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10 Most Expensive Restaurants in the World

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Most of us take into account factors like location, cuisine type, surroundings, and price range of the menu when deciding where to go out to eat. However, what if money wasn’t a determining factor? There is a particular kind of eateries that provide exquisite and distinctive high-end dining experiences. We are aware of sophisticated eating, as well as culinary fusion and creativity. You may read more about the international businesses that provide excellent settings, goods, and experiences here.

Even your local eatery can’t compete with this list of the most costly restaurants in the world. These restaurants serve the “who-is-who” of the elite in the fields of politics, the arts, and sports. With a small number in the US, the majority of these eateries are located in Western Europe and Japan. They draw the world’s most affluent and well-connected individuals. Come and savor a tiny taste of the most expensive restaurants on the planet—a world where food preparation and service are becoming more and more multi-sensory, gourmet, and competitive!

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10. Misoguigawa, Osaka, Kobe, & Kyoto:

Most Expensive Restaurants
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Enjoyed with chopsticks, traditional French meal! French cuisine with Japanese influences is served at this Pontocho Misoguigawa restaurant, which is run by chef-patron Inoue Teruo. It’s in the heart of Kyoto, Japan’s former capital, in an antique teahouse. Served here since the early 1980s, the Kaiseki-style French cuisine is one of its standout dishes. Each individual must pay a minimum of $300 for the eight-course dinner meal. Orders and payments must be made one day in advance.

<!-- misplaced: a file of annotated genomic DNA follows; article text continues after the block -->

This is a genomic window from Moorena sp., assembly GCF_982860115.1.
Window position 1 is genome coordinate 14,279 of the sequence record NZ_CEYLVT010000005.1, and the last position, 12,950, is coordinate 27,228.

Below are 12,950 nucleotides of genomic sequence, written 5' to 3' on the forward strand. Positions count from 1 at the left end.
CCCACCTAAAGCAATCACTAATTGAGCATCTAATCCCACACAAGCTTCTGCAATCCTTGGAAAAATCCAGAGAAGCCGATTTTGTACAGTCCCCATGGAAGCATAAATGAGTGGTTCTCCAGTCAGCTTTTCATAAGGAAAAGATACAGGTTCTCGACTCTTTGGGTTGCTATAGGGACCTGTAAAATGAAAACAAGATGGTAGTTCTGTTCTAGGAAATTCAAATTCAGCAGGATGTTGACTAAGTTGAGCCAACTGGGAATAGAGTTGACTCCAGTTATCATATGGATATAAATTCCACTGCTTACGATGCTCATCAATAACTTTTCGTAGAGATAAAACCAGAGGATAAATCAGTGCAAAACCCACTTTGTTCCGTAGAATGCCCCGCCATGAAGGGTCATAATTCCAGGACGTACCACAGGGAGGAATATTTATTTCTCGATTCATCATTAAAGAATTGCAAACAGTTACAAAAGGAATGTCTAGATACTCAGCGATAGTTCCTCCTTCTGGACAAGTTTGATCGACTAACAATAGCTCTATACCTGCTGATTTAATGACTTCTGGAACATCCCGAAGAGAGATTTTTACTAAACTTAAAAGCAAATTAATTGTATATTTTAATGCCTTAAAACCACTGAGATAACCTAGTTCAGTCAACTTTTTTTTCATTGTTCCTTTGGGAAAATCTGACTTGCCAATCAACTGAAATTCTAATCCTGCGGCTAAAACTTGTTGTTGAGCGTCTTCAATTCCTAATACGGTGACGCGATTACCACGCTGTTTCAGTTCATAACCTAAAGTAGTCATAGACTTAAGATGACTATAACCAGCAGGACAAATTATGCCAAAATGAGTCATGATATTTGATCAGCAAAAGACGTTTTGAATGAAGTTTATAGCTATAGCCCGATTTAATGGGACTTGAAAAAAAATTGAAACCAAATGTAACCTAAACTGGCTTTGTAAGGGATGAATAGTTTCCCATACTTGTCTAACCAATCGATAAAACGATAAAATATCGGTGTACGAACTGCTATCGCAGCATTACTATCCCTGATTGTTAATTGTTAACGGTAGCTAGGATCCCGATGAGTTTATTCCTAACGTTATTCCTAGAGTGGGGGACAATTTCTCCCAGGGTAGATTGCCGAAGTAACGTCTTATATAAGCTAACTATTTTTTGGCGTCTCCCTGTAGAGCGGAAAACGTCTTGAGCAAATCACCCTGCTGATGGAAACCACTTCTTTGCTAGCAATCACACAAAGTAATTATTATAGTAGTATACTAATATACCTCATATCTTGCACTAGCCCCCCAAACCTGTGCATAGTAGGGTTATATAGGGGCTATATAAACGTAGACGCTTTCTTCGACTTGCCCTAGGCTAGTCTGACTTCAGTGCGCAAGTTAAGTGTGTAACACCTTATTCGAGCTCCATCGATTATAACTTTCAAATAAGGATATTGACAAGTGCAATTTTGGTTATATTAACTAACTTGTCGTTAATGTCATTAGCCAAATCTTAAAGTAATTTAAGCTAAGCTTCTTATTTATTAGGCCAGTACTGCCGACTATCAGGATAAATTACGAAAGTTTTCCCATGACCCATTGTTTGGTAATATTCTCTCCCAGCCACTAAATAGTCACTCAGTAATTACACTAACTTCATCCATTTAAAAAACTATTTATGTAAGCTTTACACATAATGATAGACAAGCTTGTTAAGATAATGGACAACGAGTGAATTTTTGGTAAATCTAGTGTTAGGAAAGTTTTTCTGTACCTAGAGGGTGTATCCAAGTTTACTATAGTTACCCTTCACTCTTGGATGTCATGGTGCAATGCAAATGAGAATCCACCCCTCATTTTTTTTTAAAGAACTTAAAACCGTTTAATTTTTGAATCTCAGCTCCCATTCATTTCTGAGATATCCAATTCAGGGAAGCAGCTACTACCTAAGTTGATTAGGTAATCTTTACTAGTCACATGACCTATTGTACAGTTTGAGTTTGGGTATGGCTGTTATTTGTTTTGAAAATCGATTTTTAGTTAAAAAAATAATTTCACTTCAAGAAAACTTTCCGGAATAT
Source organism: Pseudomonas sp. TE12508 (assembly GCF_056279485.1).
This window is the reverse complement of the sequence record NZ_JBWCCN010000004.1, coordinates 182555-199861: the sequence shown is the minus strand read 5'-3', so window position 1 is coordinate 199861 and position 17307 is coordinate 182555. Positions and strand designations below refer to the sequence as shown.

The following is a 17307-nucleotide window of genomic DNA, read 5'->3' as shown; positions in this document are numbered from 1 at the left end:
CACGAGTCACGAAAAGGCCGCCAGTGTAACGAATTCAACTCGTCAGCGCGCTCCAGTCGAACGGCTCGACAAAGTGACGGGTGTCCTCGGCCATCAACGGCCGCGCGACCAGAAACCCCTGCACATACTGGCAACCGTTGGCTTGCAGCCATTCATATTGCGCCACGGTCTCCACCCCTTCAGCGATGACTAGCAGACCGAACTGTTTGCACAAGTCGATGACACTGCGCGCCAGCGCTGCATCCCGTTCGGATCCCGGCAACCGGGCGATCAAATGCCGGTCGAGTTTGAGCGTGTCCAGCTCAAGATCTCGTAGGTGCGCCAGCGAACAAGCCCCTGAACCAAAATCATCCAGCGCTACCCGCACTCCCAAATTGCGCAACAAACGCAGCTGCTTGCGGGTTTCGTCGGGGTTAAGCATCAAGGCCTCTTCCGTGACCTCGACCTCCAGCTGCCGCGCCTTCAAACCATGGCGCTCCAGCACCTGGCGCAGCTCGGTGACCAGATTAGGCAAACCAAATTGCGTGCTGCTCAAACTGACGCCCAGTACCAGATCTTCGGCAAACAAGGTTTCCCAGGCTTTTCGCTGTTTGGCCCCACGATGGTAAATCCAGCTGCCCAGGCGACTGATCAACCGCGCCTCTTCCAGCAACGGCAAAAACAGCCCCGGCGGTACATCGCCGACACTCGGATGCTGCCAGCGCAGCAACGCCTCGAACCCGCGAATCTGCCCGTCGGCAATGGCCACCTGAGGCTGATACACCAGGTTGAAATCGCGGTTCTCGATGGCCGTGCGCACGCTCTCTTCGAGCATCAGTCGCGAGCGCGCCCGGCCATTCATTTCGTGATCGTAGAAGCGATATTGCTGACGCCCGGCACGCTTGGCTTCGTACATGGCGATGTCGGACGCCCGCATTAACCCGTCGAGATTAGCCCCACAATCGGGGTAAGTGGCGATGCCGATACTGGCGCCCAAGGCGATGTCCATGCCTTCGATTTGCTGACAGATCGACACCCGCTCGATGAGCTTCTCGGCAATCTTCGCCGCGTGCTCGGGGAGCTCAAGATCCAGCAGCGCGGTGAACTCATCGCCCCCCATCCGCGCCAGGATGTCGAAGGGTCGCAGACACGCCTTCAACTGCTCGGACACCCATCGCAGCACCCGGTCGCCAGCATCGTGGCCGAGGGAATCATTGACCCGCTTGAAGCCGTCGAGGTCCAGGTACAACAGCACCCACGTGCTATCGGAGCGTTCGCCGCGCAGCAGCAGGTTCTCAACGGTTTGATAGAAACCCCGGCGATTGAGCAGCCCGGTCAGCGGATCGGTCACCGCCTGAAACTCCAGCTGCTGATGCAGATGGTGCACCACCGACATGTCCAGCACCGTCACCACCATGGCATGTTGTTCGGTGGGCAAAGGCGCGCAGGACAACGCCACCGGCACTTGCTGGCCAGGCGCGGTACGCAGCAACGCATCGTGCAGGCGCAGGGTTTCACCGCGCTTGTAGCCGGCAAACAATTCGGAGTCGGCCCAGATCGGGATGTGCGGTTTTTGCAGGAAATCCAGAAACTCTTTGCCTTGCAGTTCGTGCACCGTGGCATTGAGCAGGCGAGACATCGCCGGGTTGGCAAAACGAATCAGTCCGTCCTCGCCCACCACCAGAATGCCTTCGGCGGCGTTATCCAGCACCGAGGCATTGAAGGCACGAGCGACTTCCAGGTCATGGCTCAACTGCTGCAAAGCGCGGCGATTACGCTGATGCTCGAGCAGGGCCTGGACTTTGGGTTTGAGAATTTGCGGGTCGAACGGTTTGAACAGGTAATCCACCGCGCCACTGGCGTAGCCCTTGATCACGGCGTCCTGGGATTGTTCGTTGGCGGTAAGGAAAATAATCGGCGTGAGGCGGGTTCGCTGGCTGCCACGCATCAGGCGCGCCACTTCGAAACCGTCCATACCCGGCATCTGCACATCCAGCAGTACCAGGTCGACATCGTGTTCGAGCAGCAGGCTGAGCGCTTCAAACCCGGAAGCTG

Grilled scallops, rendez-vous sauce with seasonal vegetables, Breton lobster and black truffles in Champagne sauce with asparagus, sole fish, traditional quenelle, mushroom, and herbal bouquet are just a few of the delectable dishes available right now. You can only image the rest of the wonderful menu.

Inoue keeps up his ties to France by visiting the country on a yearly basis to buy wine and champagne and to meet with Parisian chocolatiers to talk about his own chocolate company, “Maison d’it.”

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